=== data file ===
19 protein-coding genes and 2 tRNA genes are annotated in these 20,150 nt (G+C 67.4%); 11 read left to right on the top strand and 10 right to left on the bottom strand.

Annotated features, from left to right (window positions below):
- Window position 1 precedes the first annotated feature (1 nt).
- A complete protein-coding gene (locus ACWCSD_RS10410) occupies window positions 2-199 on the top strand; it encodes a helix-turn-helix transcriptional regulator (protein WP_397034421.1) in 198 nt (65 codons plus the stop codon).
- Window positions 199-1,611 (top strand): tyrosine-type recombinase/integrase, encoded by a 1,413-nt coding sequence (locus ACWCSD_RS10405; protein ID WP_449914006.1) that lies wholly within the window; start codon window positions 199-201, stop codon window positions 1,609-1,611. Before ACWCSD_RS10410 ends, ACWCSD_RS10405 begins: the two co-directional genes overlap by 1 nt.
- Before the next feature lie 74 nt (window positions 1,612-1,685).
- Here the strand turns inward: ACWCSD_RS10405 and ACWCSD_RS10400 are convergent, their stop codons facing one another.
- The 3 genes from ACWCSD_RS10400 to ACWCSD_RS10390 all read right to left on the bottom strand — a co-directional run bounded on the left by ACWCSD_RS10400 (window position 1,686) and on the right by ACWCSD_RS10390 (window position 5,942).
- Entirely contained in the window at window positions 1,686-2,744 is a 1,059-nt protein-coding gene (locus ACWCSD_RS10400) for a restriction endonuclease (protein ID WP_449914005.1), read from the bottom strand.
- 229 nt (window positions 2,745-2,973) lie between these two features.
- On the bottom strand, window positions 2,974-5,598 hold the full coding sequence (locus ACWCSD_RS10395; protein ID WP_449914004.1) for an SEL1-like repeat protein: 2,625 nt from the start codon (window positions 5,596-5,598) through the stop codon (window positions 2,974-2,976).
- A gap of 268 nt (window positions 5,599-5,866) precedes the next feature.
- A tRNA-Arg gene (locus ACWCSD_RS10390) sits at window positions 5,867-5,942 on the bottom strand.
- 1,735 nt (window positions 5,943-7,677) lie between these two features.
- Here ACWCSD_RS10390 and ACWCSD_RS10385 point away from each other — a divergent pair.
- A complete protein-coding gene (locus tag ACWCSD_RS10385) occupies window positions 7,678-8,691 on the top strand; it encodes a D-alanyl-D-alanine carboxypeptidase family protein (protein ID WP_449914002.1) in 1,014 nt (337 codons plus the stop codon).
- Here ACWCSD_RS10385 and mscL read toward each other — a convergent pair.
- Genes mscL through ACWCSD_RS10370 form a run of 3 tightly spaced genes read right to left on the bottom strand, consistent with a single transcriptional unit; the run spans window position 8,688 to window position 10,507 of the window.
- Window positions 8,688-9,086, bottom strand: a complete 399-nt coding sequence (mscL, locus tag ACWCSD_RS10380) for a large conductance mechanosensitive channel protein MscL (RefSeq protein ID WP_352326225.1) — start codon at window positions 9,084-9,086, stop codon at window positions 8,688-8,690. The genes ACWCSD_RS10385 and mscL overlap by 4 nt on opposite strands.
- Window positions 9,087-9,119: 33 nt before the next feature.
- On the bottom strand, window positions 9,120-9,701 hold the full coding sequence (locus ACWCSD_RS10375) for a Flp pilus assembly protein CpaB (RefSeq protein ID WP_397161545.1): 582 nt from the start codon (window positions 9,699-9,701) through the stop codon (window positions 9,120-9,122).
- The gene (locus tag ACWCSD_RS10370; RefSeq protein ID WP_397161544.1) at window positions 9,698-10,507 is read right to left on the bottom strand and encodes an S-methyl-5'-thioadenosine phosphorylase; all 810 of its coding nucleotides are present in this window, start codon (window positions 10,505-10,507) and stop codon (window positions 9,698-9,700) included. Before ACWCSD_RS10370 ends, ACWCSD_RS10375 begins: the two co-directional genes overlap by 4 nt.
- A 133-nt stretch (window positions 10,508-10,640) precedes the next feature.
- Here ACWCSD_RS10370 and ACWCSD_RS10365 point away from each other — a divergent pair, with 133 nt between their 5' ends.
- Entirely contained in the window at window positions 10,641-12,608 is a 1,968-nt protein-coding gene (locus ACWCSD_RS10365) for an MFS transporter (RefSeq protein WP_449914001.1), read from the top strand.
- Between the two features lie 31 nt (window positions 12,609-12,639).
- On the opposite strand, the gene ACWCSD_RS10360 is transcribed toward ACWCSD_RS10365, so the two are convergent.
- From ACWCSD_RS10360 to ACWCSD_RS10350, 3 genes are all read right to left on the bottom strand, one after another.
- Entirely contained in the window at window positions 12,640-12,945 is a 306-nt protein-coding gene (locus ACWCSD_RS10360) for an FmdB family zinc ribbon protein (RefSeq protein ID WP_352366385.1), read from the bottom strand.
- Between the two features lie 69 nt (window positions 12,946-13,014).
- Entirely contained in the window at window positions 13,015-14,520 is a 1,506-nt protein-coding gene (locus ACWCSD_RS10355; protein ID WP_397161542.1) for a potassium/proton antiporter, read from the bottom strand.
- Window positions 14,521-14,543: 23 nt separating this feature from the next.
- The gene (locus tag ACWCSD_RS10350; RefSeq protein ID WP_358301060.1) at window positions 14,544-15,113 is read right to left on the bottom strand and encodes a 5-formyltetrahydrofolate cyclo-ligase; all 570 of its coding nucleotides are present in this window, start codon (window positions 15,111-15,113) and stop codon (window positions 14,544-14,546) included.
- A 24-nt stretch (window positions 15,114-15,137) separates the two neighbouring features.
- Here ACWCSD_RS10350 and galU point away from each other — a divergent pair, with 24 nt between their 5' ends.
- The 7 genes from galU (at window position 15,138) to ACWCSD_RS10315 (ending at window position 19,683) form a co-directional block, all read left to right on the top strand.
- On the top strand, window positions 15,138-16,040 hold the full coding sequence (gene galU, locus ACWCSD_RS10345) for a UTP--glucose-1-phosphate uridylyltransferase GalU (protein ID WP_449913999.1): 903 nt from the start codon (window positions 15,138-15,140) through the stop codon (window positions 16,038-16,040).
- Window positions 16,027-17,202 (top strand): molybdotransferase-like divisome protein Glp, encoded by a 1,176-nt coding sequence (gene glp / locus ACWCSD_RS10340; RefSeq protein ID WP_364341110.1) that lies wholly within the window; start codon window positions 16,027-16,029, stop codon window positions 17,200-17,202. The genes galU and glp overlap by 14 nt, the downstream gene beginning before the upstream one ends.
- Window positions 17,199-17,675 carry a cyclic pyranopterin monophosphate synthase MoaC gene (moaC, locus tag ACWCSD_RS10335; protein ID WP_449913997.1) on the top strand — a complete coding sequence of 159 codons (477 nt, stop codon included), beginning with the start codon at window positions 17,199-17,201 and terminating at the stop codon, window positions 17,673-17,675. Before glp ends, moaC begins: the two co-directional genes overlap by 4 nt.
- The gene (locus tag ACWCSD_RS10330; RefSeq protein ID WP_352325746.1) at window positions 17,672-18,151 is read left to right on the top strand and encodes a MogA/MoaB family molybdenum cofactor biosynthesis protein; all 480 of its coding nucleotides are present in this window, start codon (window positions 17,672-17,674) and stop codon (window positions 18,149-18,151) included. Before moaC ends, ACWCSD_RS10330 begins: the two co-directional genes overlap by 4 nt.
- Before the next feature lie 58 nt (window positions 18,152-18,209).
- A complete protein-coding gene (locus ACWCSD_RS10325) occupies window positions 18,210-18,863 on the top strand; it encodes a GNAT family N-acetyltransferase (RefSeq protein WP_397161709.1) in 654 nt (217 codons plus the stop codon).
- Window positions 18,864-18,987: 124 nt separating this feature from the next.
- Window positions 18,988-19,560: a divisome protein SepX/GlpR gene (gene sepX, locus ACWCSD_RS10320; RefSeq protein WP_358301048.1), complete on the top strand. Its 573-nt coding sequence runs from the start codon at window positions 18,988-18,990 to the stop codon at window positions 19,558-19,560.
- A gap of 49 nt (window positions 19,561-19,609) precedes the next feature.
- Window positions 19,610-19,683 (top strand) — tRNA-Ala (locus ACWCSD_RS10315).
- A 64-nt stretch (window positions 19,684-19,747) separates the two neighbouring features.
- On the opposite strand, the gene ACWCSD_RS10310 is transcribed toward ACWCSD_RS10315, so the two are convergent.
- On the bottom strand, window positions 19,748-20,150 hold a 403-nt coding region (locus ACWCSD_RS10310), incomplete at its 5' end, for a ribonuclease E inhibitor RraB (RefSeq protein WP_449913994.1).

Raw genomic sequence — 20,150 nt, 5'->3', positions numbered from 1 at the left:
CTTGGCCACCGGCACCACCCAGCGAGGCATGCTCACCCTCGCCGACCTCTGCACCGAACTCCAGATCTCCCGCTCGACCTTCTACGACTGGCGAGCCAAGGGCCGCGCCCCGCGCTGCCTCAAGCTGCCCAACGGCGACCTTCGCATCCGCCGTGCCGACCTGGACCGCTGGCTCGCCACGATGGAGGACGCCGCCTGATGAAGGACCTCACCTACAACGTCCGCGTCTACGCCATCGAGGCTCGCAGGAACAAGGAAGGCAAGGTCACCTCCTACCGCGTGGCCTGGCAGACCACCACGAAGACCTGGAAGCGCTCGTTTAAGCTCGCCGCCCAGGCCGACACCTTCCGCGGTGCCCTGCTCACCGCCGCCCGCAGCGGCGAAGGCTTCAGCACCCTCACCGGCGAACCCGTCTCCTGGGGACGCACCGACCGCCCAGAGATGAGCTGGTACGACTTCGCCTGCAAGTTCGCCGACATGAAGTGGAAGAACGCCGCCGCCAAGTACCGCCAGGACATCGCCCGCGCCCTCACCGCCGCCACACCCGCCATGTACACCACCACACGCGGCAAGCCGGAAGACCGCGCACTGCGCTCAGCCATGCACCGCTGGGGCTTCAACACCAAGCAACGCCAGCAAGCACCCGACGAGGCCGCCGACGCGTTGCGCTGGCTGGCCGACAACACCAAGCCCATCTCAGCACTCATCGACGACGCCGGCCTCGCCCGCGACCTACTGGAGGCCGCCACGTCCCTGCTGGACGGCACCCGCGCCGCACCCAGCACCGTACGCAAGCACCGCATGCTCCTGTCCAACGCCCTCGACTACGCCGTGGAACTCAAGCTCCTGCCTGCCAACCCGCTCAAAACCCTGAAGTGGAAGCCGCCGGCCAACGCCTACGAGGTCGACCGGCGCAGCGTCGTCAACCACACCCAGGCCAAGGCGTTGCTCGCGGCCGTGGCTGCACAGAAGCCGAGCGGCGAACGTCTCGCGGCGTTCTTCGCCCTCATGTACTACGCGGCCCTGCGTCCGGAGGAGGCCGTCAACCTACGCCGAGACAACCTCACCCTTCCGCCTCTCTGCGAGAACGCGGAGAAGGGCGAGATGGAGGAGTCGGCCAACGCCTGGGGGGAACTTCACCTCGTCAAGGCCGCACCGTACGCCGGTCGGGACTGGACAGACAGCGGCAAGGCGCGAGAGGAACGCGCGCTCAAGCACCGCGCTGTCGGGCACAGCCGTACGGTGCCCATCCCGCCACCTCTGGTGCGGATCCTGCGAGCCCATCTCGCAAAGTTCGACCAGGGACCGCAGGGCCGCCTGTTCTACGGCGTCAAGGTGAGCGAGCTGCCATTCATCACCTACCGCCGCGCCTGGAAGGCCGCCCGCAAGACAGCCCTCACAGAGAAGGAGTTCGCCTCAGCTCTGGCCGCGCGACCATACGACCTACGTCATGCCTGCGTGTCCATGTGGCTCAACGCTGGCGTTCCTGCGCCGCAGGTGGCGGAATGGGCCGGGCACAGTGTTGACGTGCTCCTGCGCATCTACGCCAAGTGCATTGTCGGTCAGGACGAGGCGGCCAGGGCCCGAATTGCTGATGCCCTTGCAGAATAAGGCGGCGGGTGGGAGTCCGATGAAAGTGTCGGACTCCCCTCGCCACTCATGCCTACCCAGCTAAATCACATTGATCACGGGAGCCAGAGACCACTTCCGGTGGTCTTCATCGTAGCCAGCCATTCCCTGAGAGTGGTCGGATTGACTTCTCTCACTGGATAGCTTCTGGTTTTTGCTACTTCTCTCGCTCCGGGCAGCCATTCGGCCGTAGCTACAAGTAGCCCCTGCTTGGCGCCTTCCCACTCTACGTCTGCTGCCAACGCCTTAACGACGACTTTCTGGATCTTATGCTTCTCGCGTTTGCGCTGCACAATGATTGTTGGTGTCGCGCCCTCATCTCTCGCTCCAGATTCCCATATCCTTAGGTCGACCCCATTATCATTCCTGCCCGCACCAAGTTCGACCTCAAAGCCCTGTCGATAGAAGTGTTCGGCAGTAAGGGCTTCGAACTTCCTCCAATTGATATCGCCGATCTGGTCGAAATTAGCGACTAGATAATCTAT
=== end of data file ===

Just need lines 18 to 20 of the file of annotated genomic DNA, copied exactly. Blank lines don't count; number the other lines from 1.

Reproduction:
- Genes mscL through ACWCSD_RS10370 form a run of 3 tightly spaced genes read right to left on the bottom strand, consistent with a single transcriptional unit; the run spans window position 8,688 to window position 10,507 of the window.
- Window positions 8,688-9,086, bottom strand: a complete 399-nt coding sequence (mscL, locus tag ACWCSD_RS10380) for a large conductance mechanosensitive channel protein MscL (RefSeq protein ID WP_352326225.1) — start codon at window positions 9,084-9,086, stop codon at window positions 8,688-8,690. The genes ACWCSD_RS10385 and mscL overlap by 4 nt on opposite strands.
- Window positions 9,087-9,119: 33 nt before the next feature.